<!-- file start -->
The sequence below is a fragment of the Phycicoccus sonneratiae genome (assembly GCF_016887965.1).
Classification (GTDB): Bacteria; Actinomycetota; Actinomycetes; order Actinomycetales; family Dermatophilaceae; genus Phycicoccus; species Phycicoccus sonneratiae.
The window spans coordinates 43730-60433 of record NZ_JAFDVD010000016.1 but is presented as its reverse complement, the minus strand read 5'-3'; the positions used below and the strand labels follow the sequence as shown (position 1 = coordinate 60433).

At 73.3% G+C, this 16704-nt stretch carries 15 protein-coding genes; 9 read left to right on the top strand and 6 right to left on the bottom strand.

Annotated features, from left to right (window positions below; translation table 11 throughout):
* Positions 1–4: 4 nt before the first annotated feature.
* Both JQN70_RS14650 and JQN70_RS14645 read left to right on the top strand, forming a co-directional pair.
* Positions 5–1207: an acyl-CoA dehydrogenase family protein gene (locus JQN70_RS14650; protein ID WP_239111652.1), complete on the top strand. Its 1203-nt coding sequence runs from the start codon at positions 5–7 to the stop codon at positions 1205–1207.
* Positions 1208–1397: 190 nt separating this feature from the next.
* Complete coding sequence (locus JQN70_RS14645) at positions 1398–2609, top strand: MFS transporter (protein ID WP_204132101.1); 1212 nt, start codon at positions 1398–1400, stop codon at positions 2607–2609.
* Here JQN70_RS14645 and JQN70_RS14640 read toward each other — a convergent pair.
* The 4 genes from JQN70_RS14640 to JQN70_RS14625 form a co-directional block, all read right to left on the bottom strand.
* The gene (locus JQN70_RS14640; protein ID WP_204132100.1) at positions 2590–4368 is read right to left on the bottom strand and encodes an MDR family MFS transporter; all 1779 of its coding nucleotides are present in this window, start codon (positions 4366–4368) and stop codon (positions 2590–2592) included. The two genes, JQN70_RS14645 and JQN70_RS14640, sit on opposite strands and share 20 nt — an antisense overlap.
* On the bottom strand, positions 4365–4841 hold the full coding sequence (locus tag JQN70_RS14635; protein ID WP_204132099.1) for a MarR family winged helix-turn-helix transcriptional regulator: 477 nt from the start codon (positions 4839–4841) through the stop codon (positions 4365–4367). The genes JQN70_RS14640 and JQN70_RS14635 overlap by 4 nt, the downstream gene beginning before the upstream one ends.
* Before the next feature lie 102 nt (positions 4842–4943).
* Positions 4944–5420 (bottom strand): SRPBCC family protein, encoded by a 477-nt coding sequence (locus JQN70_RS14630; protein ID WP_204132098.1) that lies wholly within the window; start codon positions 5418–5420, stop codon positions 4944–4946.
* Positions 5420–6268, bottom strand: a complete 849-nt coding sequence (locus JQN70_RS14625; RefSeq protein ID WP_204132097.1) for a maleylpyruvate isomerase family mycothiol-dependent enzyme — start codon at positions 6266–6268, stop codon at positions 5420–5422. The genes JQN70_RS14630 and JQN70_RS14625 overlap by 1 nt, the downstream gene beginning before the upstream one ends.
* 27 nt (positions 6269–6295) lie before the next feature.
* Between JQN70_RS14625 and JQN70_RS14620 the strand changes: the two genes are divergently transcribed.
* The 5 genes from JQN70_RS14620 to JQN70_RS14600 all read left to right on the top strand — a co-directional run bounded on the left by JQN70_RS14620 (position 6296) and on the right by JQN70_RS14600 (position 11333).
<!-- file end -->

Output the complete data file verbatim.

The sequence below is a fragment of the Phycicoccus sonneratiae genome (assembly GCF_016887965.1).
Classification (GTDB): Bacteria; Actinomycetota; Actinomycetes; order Actinomycetales; family Dermatophilaceae; genus Phycicoccus; species Phycicoccus sonneratiae.
The window spans coordinates 43730-60433 of record NZ_JAFDVD010000016.1 but is presented as its reverse complement, the minus strand read 5'-3'; the positions used below and the strand labels follow the sequence as shown (position 1 = coordinate 60433).

At 73.3% G+C, this 16704-nt stretch carries 15 protein-coding genes; 9 read left to right on the top strand and 6 right to left on the bottom strand.

Annotated features, from left to right (window positions below; translation table 11 throughout):
* Positions 1–4: 4 nt before the first annotated feature.
* Both JQN70_RS14650 and JQN70_RS14645 read left to right on the top strand, forming a co-directional pair.
* Positions 5–1207: an acyl-CoA dehydrogenase family protein gene (locus JQN70_RS14650; protein ID WP_239111652.1), complete on the top strand. Its 1203-nt coding sequence runs from the start codon at positions 5–7 to the stop codon at positions 1205–1207.
* Positions 1208–1397: 190 nt separating this feature from the next.
* Complete coding sequence (locus JQN70_RS14645) at positions 1398–2609, top strand: MFS transporter (protein ID WP_204132101.1); 1212 nt, start codon at positions 1398–1400, stop codon at positions 2607–2609.
* Here JQN70_RS14645 and JQN70_RS14640 read toward each other — a convergent pair.
* The 4 genes from JQN70_RS14640 to JQN70_RS14625 form a co-directional block, all read right to left on the bottom strand.
* The gene (locus JQN70_RS14640; protein ID WP_204132100.1) at positions 2590–4368 is read right to left on the bottom strand and encodes an MDR family MFS transporter; all 1779 of its coding nucleotides are present in this window, start codon (positions 4366–4368) and stop codon (positions 2590–2592) included. The two genes, JQN70_RS14645 and JQN70_RS14640, sit on opposite strands and share 20 nt — an antisense overlap.
* On the bottom strand, positions 4365–4841 hold the full coding sequence (locus tag JQN70_RS14635; protein ID WP_204132099.1) for a MarR family winged helix-turn-helix transcriptional regulator: 477 nt from the start codon (positions 4839–4841) through the stop codon (positions 4365–4367). The genes JQN70_RS14640 and JQN70_RS14635 overlap by 4 nt, the downstream gene beginning before the upstream one ends.
* Before the next feature lie 102 nt (positions 4842–4943).
* Positions 4944–5420 (bottom strand): SRPBCC family protein, encoded by a 477-nt coding sequence (locus JQN70_RS14630; protein ID WP_204132098.1) that lies wholly within the window; start codon positions 5418–5420, stop codon positions 4944–4946.
* Positions 5420–6268, bottom strand: a complete 849-nt coding sequence (locus JQN70_RS14625; RefSeq protein ID WP_204132097.1) for a maleylpyruvate isomerase family mycothiol-dependent enzyme — start codon at positions 6266–6268, stop codon at positions 5420–5422. The genes JQN70_RS14630 and JQN70_RS14625 overlap by 1 nt, the downstream gene beginning before the upstream one ends.
* 27 nt (positions 6269–6295) lie before the next feature.
* Between JQN70_RS14625 and JQN70_RS14620 the strand changes: the two genes are divergently transcribed.
* The 5 genes from JQN70_RS14620 to JQN70_RS14600 all read left to right on the top strand — a co-directional run bounded on the left by JQN70_RS14620 (position 6296) and on the right by JQN70_RS14600 (position 11333).